Silicone Mold Manufacturing Methods for Soap, Candy, Cake & Ice Cubes

Customer Inquiry:

I’m a soaper (soap producer/molder) currently working with 12×15 wooden molds and desperately need to increase my output. So I do need a larger size.

Casco Bay Molding Response:

We injection mold silicone rubber, for advise on product development please follow this link: Product Development. The size of an injection molded silicone part is dictated by the size or tonnage of the molding machine (force machine has to keep mold closed) and the projected area (inches or cm squared) for the part.

With Silicone we try for a 1 to 2 tons (2 is safe) for every 1 inch squared of projected area.  Your 12×15=180 inches squared is a too much projected area for our 90 ton machine.

With a few flood gates (overflow areas in mold >> not recommended with liquid silicone rubber injection molding) we could get get close to a 90 inch squared part projected area. For example: 6×15=90 or 12×7.5=90 inches squared.

The more accepted manufacturing process for large projected area parts like Soap, Candy, Cake and Ice Cube Mold Manufacturing is compression molding. Compression molding is a more labor intensive process where HCR (High Consistency Rubber – pre-mixed one part silicone) is manually placed in the mold then the compression mold is closed for a relatively long cycle time, 3-10 minutes depending on part thickness.  The parts are removed and the extra silicone (known as flash) is trimmed from the part.  This labor intensive process is popular in lower wage countries.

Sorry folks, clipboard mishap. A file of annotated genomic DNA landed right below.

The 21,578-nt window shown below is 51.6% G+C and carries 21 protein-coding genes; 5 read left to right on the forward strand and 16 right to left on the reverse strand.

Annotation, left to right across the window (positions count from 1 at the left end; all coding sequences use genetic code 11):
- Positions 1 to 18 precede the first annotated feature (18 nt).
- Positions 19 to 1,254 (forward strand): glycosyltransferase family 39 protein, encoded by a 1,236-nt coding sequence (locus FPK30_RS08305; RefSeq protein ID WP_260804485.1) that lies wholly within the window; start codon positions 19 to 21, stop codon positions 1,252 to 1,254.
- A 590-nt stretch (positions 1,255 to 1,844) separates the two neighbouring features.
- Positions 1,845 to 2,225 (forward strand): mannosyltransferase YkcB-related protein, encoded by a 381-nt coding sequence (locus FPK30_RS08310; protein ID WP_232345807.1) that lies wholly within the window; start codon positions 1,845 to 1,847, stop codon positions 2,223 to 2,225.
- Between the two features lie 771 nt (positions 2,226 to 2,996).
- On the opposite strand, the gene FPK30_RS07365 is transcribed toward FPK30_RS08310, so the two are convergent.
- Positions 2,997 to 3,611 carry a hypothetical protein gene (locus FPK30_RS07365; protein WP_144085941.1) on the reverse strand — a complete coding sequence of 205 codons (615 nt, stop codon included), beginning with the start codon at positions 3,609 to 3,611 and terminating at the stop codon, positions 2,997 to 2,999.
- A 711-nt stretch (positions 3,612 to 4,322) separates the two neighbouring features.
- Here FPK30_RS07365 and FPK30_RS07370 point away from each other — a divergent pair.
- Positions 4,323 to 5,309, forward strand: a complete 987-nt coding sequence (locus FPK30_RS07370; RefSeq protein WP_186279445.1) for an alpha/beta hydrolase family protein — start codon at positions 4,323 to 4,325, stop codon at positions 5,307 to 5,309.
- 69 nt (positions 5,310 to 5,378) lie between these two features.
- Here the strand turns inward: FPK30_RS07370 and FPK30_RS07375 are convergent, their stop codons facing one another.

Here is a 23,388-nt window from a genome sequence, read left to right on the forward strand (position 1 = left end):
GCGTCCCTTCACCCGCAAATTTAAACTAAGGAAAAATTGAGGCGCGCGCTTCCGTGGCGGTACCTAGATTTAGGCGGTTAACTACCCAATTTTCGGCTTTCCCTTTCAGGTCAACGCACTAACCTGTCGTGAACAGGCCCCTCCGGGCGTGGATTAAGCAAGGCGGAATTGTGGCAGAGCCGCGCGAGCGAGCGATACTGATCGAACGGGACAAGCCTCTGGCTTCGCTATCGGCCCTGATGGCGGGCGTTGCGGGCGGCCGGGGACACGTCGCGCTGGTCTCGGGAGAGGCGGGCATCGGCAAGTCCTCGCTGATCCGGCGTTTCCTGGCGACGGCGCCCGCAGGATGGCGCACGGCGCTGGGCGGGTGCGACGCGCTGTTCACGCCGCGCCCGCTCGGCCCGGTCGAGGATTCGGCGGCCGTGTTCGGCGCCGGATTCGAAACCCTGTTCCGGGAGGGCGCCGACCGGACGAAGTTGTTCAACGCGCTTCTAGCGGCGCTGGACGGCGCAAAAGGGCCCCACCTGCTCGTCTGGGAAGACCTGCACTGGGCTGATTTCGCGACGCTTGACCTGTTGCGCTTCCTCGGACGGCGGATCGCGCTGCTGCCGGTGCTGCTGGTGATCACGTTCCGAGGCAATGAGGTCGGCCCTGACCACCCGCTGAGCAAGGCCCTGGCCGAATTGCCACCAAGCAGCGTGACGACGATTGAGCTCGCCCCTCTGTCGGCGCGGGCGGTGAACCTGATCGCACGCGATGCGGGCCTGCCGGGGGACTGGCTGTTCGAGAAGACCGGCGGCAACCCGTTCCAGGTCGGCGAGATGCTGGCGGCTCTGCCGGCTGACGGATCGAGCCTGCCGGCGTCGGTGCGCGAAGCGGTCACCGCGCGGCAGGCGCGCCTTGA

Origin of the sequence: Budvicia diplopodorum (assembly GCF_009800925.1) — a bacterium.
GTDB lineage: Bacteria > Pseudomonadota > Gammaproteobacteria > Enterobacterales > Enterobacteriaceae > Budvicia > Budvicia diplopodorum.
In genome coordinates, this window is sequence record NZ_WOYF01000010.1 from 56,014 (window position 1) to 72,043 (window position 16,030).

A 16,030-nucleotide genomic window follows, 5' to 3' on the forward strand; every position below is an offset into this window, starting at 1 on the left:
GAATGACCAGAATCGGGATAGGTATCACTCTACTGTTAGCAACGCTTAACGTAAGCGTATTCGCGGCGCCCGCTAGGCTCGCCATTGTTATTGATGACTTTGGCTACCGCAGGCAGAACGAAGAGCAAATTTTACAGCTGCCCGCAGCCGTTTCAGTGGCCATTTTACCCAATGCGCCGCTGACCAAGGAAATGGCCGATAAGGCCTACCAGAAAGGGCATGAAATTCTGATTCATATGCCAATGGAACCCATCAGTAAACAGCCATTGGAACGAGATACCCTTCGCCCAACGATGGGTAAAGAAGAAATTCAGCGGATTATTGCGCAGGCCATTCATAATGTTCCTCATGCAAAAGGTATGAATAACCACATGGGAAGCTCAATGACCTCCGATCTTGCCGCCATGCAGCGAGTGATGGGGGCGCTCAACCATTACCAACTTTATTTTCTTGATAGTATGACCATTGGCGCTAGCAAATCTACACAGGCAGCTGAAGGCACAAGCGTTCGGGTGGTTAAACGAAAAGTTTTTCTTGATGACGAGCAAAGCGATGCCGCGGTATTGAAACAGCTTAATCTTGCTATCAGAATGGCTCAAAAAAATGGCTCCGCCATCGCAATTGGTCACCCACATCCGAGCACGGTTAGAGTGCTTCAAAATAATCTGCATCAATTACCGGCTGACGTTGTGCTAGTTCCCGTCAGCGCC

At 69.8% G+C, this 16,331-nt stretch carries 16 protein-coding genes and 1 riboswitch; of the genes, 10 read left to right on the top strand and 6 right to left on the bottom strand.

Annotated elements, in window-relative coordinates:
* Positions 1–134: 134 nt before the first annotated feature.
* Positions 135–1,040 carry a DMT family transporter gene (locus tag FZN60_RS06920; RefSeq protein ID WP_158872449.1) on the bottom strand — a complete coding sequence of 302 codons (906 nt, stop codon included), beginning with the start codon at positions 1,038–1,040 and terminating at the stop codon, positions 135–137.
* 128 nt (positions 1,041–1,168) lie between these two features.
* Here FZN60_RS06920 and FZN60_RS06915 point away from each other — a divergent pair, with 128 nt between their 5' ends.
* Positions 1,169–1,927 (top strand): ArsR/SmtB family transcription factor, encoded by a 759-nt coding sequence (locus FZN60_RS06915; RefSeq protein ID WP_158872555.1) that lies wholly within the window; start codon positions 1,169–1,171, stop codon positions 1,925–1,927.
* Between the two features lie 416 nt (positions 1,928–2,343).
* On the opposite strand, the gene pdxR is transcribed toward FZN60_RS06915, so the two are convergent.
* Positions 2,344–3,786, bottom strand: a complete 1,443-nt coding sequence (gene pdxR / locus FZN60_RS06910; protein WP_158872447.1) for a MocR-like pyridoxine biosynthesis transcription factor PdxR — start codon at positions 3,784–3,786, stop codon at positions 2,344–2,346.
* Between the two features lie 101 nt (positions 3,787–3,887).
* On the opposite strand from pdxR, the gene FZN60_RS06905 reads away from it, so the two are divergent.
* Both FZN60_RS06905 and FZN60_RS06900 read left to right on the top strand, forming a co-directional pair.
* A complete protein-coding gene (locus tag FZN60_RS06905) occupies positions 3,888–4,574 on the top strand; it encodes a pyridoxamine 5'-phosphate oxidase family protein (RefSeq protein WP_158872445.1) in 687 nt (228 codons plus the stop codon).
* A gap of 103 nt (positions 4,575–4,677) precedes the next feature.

My advise is to find a compression molder in your area or overseas and get them to quote a larger sheet style soap mold.  Perhaps you could work with other “soapers” to invest in a compression mold together?

Casco Bay Molding does Liquid Silicone Rubber Injection Molding which is better suited to cleaner – non-flash applications, like medical, where the silicone is not handled but is injected directly into the mold from a 55 gallon drum or 80lb kit (sheet rock buckets).

Regards,

Andrew Powell

Liz Thornton